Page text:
without regard to the RLO at the S input.
Table 9-9
Retentive On-Delay S5 Timer Box and Parameters, with International Short Name
LAD Box
T no.
S_ODTS
S
TV
Q
BI
BCD
R
Table 9-10
T no.
S_SEVERZ
R
Data Type
Memory Area
Description
no.
TIMER
T
Timer identification number. The
range depends on the CPU.
S
BOOL
I, Q, M, D, L, T, C
Start input
TV
S5TIME
I, Q, M, D, L
Preset time value (range 0 to 9999)
R
BOOL
I, Q, M, D, L, T, C
Reset input
Q
BOOL
I, Q, M, D, L
Status of the timer
BI
WORD
I, Q, M, D, L
Remaining time value (integer format)
BCD
WORD
I, Q, M, D, L
Remaining time value (BCD format)
Retentive On-Delay S5 Timer Box and Parameters, with SIMATIC Short Name
LAD Box
S
TW
Parameter
Q
DUAL
DEZ
Parameter
Data Type
no.
TIMER
T
Timer identification number. The
range depends on the CPU.
S
BOOL
I, Q, M, D, L, T, C
Start input
TW
S5TIME
I, Q, M, D, L
Preset time value (range 0 to 9999)
R
BOOL
I, Q, M, D, L, T, C
Reset input
Q
BOOL
I, Q, M, D, L
Status of the timer
DUAL
WORD
I, Q, M, D, L
Remaining time value (integer format)
DEZ
WORD
I, Q, M, D, L
Remaining time value (BCD format)
Ladder Logic (LAD) for S7-300 and S7-400
C79000-G7076-C504-02
Memory Area
Description
9-11
Timer Instructions
Example
Figure 9-6 shows the Retentive On-Delay S5 Timer instruction, describes the
status word bits, and shows the pulse timer characteristics. Certain
restrictions apply to the placement of timer boxes (see Section 6.1).
If the signal state of input I 0.0 changes from 0
to 1 (that is, there is a positive edge in the RLO),
timer T 5 is started. The timer continues to run
without regard to a signal change of input I 0.0
from1 to 0. If the signal state of input I 0.0
changes from 0 to 1 before the time has
elapsed, the timer is restarted. If the signal state
of input I 0.1 changes from 0 to 1 while the timer
is running, the timer is reset. The signal state of
output Q 4.0 is 1 if the time has elapsed and
I 0.1 remains on 0 (see also Section 9.3).
T5
S_ODTS
I 0.0
S5T# 2s
I 0.1
Q
BI
S
TV
R
Q 4.0
BCD
Status Word Bits
Write
BR
–
CC 1
–
CC 0
–
OV
–
OS
–
OR
x
STA
x
RLO
x
FC
1
Timing Diagram
–– t ––
–– t ––
–– t ––
RLO at S input
RLO at R input
Timer running
Signal state check for 1
Signal state check for 0
t = programmed time
Figure 9-6
9-12
Retentive On-Delay S5 Timer
Ladder Logic (LAD) for S7-300 and S7-400
C79000-G7076-C504-02
Timer Instructions
9.7
Off-Delay S5 Timer
Description
The Off-Delay S5 Timer instruction starts a specified timer if there is a
negative edge (that is, a change in signal state from 1 to 0) at the Start (S)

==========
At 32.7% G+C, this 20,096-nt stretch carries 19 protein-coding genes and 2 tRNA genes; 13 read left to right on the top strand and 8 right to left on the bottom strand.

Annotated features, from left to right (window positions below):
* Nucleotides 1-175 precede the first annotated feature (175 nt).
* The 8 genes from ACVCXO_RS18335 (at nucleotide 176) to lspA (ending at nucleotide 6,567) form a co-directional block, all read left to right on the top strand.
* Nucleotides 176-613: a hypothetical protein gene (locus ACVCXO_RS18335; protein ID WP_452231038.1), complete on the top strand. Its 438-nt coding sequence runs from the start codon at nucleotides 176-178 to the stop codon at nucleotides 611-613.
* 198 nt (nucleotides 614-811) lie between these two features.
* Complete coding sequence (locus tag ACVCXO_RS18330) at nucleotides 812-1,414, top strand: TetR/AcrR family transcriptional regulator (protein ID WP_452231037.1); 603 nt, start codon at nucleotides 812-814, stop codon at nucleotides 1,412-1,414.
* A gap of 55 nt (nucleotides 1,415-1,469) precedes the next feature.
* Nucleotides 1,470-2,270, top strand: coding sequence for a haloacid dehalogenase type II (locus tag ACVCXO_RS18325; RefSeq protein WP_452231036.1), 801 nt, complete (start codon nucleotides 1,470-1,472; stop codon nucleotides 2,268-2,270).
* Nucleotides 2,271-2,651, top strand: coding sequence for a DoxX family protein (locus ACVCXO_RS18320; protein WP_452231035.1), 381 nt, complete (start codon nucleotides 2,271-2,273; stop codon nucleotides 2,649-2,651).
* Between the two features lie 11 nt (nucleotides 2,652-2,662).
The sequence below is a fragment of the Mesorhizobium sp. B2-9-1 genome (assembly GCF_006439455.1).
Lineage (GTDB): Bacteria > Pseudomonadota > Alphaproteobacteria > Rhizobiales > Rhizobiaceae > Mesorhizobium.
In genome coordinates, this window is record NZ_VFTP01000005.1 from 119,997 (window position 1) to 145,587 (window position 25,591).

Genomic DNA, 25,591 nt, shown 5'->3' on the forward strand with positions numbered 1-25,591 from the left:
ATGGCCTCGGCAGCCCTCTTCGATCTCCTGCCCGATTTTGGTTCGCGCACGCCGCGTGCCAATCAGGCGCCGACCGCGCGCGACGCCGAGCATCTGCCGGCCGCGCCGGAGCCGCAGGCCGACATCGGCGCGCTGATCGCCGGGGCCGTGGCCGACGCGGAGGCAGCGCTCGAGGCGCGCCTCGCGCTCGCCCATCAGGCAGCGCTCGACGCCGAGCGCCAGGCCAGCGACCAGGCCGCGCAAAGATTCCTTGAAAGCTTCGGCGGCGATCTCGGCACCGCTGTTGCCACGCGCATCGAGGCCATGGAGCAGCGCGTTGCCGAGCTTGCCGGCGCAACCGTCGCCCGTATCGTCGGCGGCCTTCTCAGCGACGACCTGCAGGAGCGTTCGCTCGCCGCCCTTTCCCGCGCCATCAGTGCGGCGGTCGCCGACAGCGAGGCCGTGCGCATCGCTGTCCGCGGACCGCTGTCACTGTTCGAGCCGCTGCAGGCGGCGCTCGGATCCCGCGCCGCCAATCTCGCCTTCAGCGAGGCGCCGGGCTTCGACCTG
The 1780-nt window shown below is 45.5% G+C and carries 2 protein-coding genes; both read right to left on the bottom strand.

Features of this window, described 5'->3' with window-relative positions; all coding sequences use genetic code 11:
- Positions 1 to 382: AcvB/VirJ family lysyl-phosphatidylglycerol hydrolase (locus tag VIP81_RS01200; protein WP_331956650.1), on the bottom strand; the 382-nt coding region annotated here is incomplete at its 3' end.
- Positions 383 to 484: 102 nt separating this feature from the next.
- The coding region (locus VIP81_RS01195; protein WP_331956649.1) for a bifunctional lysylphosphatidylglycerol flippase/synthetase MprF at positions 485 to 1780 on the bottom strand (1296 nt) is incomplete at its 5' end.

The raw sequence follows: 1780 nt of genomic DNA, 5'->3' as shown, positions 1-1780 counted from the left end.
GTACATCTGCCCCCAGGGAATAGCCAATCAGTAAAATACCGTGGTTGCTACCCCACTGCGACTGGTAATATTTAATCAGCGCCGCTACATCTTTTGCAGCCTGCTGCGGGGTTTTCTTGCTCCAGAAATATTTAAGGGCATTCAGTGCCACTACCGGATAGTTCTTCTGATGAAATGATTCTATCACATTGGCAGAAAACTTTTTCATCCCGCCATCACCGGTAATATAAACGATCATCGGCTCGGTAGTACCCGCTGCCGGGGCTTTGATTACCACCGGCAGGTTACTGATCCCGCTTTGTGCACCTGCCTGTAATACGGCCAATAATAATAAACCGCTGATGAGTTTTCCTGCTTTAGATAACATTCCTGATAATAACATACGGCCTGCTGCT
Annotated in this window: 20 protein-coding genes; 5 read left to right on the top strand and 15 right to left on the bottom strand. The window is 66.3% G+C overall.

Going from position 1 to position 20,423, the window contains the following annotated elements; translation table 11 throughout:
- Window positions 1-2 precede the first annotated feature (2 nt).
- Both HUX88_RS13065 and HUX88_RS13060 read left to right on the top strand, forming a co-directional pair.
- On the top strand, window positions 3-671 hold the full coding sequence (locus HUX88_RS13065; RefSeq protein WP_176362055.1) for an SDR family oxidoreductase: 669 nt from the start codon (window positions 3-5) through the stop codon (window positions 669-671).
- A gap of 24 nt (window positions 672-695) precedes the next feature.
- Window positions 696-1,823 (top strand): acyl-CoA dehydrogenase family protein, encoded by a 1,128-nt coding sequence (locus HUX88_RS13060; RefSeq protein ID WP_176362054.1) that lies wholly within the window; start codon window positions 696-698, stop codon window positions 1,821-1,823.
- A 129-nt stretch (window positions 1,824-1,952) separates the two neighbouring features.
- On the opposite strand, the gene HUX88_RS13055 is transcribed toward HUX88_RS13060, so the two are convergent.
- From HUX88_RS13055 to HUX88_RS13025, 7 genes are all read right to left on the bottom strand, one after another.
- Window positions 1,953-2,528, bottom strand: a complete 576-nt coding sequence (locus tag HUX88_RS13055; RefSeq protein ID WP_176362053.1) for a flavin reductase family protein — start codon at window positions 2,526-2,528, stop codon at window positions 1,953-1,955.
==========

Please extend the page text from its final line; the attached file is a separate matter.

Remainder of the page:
input. A signal change is always necessary to start a timer. The result of a
signal state check for 1 at output Q is 1 when the signal state at the S input is
1 or when the timer is running. The timer is reset when the signal state at
input S goes from 0 to 1 while the timer is running. The timer is not restarted
until the signal state at input S changes again from 1 to 0.
A change from 0 to 1 at the Reset (R) input of the timer while the timer is
running resets the timer.
The actual time value can be scanned at the outputs BI and BCD. The time
value at BI is in binary coded format; at BCD it is in binary coded decimal
format.
Certain restrictions apply to the placement of timer boxes (see Section 6.1).
Table 9-11
Off-Delay S5 Timer Box and Parameters, with International Short Name
LAD Box
Parameter
Data Type
Memory Area
no.
TIMER
T
Timer identification number. The
range depends on the CPU.
S
BOOL
I, Q, M, D, L, T, C
Start input
TV
S5TIME
I, Q, M, D, L
Preset time value (range 0 to 9999)
R
BOOL
I, Q, M, D, L, T, C
Reset input
Q
BOOL
I, Q, M, D, L
Status of the timer
BI
WORD
I, Q, M, D, L
Remaining time value (integer format)
BCD
WORD
I, Q, M, D, L
Remaining time value (BCD format)
T no.
S_OFFDT
S
TV
Q
BI
BCD
R
Table 9-12
Off-Delay S5 Timer Box and Parameters, with SIMATIC Short Name
LAD Box
Parameter
Data Type
Memory Area
no.
TIMER
T
Timer identification number. The
range depends on the CPU.
S
BOOL
I, Q, M, D, L, T, C
Start input
TW
S5TIME
I, Q, M, D, L
Preset time value (range 0 to 9999)
R
BOOL
I, Q, M, D, L, T, C
Reset input
Q
BOOL
I, Q, M, D, L
Status of the timer
DUAL
WORD
I, Q, M, D, L
Remaining time value (integer format)
DEZ
WORD
I, Q, M, D, L
Remaining time value (BCD format)
T no.
S_AVERZ
S
TW
R
Description
Q
DUAL
DEZ
Ladder Logic (LAD) for S7-300 and S7-400
C79000-G7076-C504-02
Description
9-13
Timer Instructions
Example
Figure 9-7 shows the Off-Delay S5 Timer instruction, describes the status
word bits, and shows the pulse timer characteristics.
T5
S_OFFDT
I 0.0
S5T# 2s
I 0.1
Q
BI
S
TV
R
Q 4.0
BCD
If the signal state of input I 0.0 changes from 1 to 0
(that is, there is a negative edge in the RLO), the
timer is started. The signal state of output Q 4.0 is 1
when the signal state of I 0.0 is 1 or the timer is
running (see also Section 9.3). If the signal state of
input I 0.1 changes from 0 to 1 while the timer is
running, the timer is reset.
Status Word Bits
Write
BR
–
CC 1
–
CC 0
–
OV
–
OS
–
OR
x
STA
x
RLO
x
FC
1
Timing Diagram
–– t ––